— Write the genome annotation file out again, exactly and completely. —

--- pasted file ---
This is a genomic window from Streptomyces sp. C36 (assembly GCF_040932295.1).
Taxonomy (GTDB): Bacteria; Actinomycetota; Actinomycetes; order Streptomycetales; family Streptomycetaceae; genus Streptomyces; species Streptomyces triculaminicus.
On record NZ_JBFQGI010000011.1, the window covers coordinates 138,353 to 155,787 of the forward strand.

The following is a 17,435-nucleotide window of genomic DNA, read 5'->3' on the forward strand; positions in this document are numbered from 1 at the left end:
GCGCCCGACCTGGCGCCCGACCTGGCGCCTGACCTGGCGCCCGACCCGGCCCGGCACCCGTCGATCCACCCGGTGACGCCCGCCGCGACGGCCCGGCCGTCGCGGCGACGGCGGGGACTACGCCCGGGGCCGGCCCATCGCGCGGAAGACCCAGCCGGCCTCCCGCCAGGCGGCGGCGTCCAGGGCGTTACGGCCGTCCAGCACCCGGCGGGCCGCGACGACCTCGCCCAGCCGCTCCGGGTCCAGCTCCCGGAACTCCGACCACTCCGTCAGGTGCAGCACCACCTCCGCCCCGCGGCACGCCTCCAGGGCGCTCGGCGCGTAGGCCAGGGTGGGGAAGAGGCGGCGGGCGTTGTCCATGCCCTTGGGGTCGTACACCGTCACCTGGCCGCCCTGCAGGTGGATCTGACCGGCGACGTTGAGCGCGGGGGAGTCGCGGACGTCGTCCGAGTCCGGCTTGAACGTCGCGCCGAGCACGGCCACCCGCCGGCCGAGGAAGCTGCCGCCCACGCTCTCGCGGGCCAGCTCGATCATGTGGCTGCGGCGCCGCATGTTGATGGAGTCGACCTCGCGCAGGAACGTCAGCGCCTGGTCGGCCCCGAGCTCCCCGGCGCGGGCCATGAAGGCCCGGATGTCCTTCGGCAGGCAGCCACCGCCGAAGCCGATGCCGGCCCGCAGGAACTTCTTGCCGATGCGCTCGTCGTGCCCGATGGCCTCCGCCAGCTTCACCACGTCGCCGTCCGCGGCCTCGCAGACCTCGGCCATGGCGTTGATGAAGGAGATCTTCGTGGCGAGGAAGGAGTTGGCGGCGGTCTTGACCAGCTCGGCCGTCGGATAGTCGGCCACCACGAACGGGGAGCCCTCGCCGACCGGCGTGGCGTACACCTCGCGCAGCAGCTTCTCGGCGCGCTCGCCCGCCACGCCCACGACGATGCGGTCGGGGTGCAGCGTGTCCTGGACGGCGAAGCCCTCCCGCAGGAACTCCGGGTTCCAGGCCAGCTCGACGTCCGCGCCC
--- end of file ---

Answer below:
This is a genomic window from Streptomyces sp. C36 (assembly GCF_040932295.1).
Taxonomy (GTDB): Bacteria; Actinomycetota; Actinomycetes; order Streptomycetales; family Streptomycetaceae; genus Streptomyces; species Streptomyces triculaminicus.
On record NZ_JBFQGI010000011.1, the window covers coordinates 138,353 to 155,787 of the forward strand.

The following is a 17,435-nucleotide window of genomic DNA, read 5'->3' on the forward strand; positions in this document are numbered from 1 at the left end:
GCGCCCGACCTGGCGCCCGACCTGGCGCCTGACCTGGCGCCCGACCCGGCCCGGCACCCGTCGATCCACCCGGTGACGCCCGCCGCGACGGCCCGGCCGTCGCGGCGACGGCGGGGACTACGCCCGGGGCCGGCCCATCGCGCGGAAGACCCAGCCGGCCTCCCGCCAGGCGGCGGCGTCCAGGGCGTTACGGCCGTCCAGCACCCGGCGGGCCGCGACGACCTCGCCCAGCCGCTCCGGGTCCAGCTCCCGGAACTCCGACCACTCCGTCAGGTGCAGCACCACCTCCGCCCCGCGGCACGCCTCCAGGGCGCTCGGCGCGTAGGCCAGGGTGGGGAAGAGGCGGCGGGCGTTGTCCATGCCCTTGGGGTCGTACACCGTCACCTGGCCGCCCTGCAGGTGGATCTGACCGGCGACGTTGAGCGCGGGGGAGTCGCGGACGTCGTCCGAGTCCGGCTTGAACGTCGCGCCGAGCACGGCCACCCGCCGGCCGAGGAAGCTGCCGCCCACGCTCTCGCGGGCCAGCTCGATCATGTGGCTGCGGCGCCGCATGTTGATGGAGTCGACCTCGCGCAGGAACGTCAGCGCCTGGTCGGCCCCGAGCTCCCCGGCGCGGGCCATGAAGGCCCGGATGTCCTTCGGCAGGCAGCCACCGCCGAAGCCGATGCCGGCCCGCAGGAACTTCTTGCCGATGCGCTCGTCGTGCCCGATGGCCTCCGCCAGCTTCACCACGTCGCCGTCCGCGGCCTCGCAGACCTCGGCCATGGCGTTGATGAAGGAGATCTTCGTGGCGAGGAAGGAGTTGGCGGCGGTCTTGACCAGCTCGGCCGTCGGATAGTCGGCCACCACGAACGGGGAGCCCTCGCCGACCGGCGTGGCGTACACCTCGCGCAGCAGCTTCTCGGCGCGCTCGCCCGCCACGCCCACGACGATGCGGTCGGGGTGCAGCGTGTCCTGGACGGCGAAGCCCTCCCGCAGGAACTCCGGGTTCCAGGCCAGCTCGACGTCCGCGCCC